BRIDGE OF SPIES ***1/2 – Spielberg and Hanks Slam Another Historical Home Run

It is no secret in Hollywood that both Actor Tom Hanks and Director Steven Spielberg are history nuts, and when the two collaborate on such efforts, the results can be stunning (who can forget Saving Private Ryan…).  The same happens again here as the actor, the director, and acclaimed writers Joel and Ethan Coen (more noted for their quirky dark stories like Fargo and No Country for Old Men) bring to life the early days of the Cold War in this riveting story.

Based on true events, Hanks stars as insurance lawyer James B. Donovan, a mild-mannered family man who is asked by federal prosecutors to be the defense attorney for captured Soviet spy Rudolf Abel.  The position is, in the eyes of the feds, an essentially perfunctory one.  Abel has been caught red-handed passing government secrets to Soviet contacts.  He’s guilty as sin, and Donovan’s job is merely to play the caricature of “defense attorney” so that it will appear that Abel has a fair trial before he is convicted and fried in the electric chair.  But Donovan is a man of principle, and isn’t about to be just a place-holder.  He vigorously defends Abel, much to the chagrin of the Justice Department, and though Abel is indeed convicted of spying, Hanks is able to convince the judge in the case to sentence the spy (played with sobering complacence by Brit Mark Rylance) to merely life in prison rather than a swiftly executed death sentence.  How would Americans look to the world if they merely did as the Russians did–executing spies on the spot after extracting whatever intelligence they could from them–and what if, God forbid, some American was captured by the Soviets?  Abel could become an important “prisoner exchange” bargaining chip in the case of such an event.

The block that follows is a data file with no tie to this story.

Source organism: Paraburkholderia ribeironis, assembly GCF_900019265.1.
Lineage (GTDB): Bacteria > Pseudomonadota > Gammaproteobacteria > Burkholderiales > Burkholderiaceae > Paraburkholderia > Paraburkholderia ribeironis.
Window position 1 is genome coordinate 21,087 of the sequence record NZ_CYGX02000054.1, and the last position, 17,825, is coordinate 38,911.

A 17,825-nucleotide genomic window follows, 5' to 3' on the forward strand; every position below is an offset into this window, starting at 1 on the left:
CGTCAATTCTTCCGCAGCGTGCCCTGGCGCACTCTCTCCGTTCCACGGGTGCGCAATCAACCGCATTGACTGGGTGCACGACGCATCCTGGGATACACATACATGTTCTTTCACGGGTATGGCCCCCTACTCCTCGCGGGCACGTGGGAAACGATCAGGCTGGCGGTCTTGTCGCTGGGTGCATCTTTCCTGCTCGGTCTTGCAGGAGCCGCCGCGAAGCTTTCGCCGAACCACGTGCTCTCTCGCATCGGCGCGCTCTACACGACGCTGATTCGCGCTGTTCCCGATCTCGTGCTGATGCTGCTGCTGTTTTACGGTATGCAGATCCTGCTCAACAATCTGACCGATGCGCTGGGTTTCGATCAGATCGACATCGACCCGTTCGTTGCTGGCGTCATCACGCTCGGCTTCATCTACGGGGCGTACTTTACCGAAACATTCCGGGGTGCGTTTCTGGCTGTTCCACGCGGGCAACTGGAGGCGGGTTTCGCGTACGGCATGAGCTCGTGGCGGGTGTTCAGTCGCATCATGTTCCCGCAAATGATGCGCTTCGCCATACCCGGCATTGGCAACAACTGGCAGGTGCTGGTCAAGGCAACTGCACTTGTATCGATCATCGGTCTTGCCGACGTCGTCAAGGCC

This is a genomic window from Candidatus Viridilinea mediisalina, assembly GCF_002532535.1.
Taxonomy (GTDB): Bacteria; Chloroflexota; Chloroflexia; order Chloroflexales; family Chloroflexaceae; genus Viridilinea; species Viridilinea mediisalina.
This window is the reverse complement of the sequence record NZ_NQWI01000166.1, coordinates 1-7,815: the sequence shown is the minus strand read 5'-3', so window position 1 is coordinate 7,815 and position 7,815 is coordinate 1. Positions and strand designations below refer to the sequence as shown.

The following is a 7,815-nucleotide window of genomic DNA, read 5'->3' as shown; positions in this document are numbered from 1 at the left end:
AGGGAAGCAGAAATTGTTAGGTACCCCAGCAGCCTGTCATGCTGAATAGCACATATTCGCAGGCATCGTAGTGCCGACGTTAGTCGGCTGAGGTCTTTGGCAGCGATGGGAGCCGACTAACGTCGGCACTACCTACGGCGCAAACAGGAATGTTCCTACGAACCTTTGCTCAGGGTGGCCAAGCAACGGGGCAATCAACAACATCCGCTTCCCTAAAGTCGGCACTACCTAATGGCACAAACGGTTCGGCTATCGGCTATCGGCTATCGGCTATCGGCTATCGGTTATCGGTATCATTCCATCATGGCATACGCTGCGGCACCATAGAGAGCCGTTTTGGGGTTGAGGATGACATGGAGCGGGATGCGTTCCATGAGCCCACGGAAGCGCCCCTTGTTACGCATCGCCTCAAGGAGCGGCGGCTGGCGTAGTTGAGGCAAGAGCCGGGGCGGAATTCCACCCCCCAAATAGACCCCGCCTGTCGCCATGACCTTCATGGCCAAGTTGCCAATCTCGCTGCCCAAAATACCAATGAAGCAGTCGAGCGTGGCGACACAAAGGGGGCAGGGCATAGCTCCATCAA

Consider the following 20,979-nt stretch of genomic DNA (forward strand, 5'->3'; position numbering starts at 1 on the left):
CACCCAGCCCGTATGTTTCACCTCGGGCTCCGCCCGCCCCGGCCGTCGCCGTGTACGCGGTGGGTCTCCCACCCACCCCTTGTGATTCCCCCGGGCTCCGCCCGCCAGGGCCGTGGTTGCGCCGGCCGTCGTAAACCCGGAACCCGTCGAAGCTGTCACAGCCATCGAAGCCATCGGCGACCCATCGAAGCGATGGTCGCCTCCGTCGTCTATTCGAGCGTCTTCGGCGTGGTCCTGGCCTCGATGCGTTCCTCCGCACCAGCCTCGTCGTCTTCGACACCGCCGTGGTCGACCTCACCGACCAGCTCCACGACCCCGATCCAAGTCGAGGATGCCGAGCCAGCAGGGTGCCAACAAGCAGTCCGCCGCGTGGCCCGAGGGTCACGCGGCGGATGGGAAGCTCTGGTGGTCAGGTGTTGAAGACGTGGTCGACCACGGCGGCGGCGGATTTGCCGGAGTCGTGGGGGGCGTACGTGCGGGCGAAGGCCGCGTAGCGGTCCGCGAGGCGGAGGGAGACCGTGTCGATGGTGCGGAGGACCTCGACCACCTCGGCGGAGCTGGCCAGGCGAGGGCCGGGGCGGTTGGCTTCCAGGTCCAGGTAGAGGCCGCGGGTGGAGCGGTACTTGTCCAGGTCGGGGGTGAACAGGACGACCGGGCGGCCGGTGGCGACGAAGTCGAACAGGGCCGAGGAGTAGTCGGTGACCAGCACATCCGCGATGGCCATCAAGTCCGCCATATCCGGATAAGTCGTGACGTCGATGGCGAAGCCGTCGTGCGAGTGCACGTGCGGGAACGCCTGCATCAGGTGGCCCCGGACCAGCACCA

As if he were a Biblical prophet, Donovan is proved right when, not long after, one of the US’s top-secret U2 spy planes is shot down over Soviet territory and its pilot, Francis Gary Powers, is taken prisoner.  The ensuing exchange negotiations, whom the State Department insists that Donovan conduct without the official sanction of the US government, become more tense and complicated when the Russians insist that they take place in East Germany just as the Berlin Wall is being constructed, with the Russians and East Germans having their own internal battles that Donovan must navigate, including the fate of an American student captured by the East Germans while trying to get his girlfriend back into West Germany through one of the Wall’s few remaining “holes.”  The tensions of the intrigue, along with heart-tugging scenes of the panic in Berlin as the Wall goes up and families struggle to get out of East Berlin while they still can, make for edge-of-your-seat entertainment that will stick with you after you leave the theater, particularly if you’re of a “certain age” and have personal recollection of the period.

Here is a fascinating historical drama that features one of the premiere actors of our time collaborating with one of its premiere film directors to make some seriously high-quality entertainment.  For adults yearning for something to see at the cinema besides popcorn action/adventures and shallow genre fare, this is a must-see movie that totally fits the bill.